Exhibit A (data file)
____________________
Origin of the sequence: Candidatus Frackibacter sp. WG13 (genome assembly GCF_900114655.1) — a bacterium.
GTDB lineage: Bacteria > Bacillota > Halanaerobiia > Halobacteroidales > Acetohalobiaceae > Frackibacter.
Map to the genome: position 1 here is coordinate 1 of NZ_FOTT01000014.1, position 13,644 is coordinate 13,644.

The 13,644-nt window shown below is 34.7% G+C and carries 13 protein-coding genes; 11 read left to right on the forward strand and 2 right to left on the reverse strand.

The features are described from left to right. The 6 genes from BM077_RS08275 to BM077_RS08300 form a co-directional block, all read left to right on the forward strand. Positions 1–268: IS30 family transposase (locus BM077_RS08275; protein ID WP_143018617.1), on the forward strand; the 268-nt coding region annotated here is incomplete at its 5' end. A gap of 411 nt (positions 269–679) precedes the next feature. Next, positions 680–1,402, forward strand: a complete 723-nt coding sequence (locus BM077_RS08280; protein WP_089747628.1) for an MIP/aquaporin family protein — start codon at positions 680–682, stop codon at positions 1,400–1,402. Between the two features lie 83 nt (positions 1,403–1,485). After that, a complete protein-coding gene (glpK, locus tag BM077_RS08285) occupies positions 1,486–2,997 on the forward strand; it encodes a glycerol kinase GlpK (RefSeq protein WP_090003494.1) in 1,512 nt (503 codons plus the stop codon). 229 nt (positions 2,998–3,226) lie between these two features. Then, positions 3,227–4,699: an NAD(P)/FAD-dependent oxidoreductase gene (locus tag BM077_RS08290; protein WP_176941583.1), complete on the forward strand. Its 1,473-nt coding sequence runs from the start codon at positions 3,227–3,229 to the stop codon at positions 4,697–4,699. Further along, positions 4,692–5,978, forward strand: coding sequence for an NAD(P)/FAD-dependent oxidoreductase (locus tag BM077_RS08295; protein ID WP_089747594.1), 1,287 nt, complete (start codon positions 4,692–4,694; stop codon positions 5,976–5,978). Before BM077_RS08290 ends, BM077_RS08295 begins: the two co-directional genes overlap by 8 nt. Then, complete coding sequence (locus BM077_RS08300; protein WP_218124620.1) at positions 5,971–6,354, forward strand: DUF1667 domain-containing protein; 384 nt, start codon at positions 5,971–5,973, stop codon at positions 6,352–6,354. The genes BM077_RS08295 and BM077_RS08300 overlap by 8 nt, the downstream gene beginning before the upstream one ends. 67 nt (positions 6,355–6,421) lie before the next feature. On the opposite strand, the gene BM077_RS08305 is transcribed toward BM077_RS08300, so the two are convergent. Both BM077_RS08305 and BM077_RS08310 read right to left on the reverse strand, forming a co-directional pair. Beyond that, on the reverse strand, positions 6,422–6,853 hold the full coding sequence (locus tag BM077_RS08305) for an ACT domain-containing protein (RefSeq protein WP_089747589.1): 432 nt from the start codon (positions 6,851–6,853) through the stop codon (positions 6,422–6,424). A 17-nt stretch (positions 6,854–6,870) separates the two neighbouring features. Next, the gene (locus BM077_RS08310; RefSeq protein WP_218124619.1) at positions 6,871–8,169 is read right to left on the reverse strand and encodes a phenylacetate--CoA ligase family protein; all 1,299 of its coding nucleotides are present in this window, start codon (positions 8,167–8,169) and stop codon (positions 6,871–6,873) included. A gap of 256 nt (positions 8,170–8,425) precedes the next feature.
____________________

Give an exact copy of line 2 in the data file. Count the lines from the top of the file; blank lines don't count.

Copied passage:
GTDB lineage: Bacteria > Bacillota > Halanaerobiia > Halobacteroidales > Acetohalobiaceae > Frackibacter.